According to the Environmental Working Group, up to 59 pesticides were detected in residue on strawberries. The PAN Pesticides Database is a document that quantifies the amount of 50 common pesticides used on Californian (the primary strawberry growing state) fields. In 2008 a whopping 9,686,580 pounds of pesticides were applied, amounting to an average of 7 pounds of pesticides for every acre of strawberry fields treated (some acres are treated more than once).

"A dense canopy of leaves"

Methyl bromide, one of the pesticides used on conventionally grown strawberries, has received a great deal of attention worldwide. It is a colorless, odorless gas that is used as a soil fumigant to help control weeds, soil-borne diseases, nematodes and insects. Respiratory, kidney and neurological effects are noted health risks and farm workers are particularly susceptible. Methyl bromide is also a recognized ozone depleting chemical. In response to a 2002 amendment to the Montreal Protocol of 1987, its use is being phased out for all uses in all countries. While this was intended to be completed by 2005 in America, a “critical use” exemption has extended this deadline in some areas. The PAN report shows that 2.7 million pounds were still being applied to Californian strawberry fields in 2008. The irony is that organic growing methods are available, can be even more profitable than conventional methods and do not use chemicals that are toxic to the ozone, the earth, farm workers and consumers.

I picked about 30 pounds of chemical-free berries in just over two hours. Not only is picking strawberries physically demanding, it’s a bit of a hunt. The berries are hidden under a dense canopy of leaves and especially in the case of organic strawberries, weeds. I alternate between bending over with a straight back, squatting and later in the morning, picking from my hands and knees. This latter method only works when the berries are plentiful, which fortunately for us, was the case yesterday morning. Below are some picking tips I have developed over the years:

  1. Arrive early.
  2. Remember to bring containers to put picked berries in and a few extra just in case you strike a bumper day.
  3. Resist the temptation to pick the berries where the pointy tip is still green or white. They aren’t ripe and strawberries won’t ripen further once picked.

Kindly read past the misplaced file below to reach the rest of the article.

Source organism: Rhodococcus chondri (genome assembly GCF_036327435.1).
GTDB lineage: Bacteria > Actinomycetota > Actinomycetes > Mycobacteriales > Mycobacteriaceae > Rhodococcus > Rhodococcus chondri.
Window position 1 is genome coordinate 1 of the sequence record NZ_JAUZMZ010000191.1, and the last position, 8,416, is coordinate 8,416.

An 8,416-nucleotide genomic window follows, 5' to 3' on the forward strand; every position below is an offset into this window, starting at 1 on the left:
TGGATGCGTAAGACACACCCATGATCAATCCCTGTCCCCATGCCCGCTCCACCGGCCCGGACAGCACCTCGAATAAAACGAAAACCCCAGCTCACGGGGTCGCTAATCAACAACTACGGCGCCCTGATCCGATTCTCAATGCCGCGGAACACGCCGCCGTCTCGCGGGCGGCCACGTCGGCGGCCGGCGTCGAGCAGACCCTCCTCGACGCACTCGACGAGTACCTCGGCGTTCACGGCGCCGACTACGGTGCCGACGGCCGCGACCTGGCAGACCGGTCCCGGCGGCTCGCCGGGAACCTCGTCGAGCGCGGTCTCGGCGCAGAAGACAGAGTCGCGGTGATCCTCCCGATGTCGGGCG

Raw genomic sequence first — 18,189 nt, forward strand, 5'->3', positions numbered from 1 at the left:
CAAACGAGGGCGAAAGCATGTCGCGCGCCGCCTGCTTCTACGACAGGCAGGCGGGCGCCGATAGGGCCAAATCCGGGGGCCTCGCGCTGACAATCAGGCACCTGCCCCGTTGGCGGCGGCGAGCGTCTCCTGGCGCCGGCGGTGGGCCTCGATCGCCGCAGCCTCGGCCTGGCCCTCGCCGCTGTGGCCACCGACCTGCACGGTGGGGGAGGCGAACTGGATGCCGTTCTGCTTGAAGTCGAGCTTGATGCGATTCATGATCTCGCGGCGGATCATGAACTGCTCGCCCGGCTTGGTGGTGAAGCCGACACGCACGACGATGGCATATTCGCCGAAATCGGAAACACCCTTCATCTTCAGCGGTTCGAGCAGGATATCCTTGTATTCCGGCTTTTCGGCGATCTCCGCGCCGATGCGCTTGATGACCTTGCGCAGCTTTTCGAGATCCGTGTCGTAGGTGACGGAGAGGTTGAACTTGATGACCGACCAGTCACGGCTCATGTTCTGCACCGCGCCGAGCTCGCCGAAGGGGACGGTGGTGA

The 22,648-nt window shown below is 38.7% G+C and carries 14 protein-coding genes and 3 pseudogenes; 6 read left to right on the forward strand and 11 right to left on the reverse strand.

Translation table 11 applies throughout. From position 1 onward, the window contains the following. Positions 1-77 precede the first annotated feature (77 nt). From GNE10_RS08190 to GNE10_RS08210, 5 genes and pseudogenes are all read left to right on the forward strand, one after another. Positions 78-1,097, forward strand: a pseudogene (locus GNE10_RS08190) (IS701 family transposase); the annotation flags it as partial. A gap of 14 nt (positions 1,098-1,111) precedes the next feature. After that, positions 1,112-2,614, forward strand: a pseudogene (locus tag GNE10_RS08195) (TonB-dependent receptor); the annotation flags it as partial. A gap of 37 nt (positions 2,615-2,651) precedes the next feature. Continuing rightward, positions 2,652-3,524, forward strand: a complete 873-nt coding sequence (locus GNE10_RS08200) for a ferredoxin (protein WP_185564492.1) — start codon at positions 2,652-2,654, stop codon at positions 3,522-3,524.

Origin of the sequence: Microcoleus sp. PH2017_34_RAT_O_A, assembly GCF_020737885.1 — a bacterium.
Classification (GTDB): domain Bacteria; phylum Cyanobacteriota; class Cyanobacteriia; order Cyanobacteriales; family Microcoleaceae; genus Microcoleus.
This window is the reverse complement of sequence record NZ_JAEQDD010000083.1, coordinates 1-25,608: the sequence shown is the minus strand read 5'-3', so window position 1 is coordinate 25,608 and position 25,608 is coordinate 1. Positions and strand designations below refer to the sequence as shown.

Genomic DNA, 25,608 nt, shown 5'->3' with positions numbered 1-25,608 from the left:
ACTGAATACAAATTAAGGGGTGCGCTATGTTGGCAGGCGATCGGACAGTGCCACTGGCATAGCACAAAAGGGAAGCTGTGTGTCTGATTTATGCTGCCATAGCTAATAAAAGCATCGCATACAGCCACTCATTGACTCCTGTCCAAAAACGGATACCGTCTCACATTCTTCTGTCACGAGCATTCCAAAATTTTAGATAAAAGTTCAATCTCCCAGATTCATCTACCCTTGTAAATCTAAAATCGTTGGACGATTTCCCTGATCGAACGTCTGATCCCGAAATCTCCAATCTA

4. Pay attention to your body mechanics and stop before you drop.
  5. Remember it takes at least as long to prepare the berries when you get home as it did to pick them.

Deb & Mel: the "straight back" method

Of course, strawberry grazing on the field is one of the highlights of the pick your own experience. I find biting into a strawberry an adventure. Even when choosing that perfect berry to sample, I never know for sure whether it will be bursting with the essence of sweet, deep strawberry-ness or be mouth-puckeringly tart. Each berry is a little different and I pay attention to its unique flavor even as I continue to pick.

Bodhi: the "squatting" posture

What do I do with all those berries, you might ask? I like to eat strawberries year round, as according to Ann Louise Gittleman[1], they contain a cancer-protective agent called ellagic acid and a phyto-nutrient that helps the liver break down excess toxins. So besides a two week in-season feast, I mainly freeze them whole with stems removed to use in smoothies and with Special Breakfast.  I am taking the extra time to first freeze them flat on a cookie tray before bagging them, as last year they stuck together, retained a lot of moisture and became icy. I am also planning to make ice cream (more about this in a future blog) and some strawberry-rhubarb jam for my sister. In the meantime each time I open my fridge I am transported back to the strawberry field by sight and smell. Summer is definitely here.


[1] Fat Flush Foods, New York: McGraw Hill, 2004



{May 23, 2010}   What Came First?

What came first?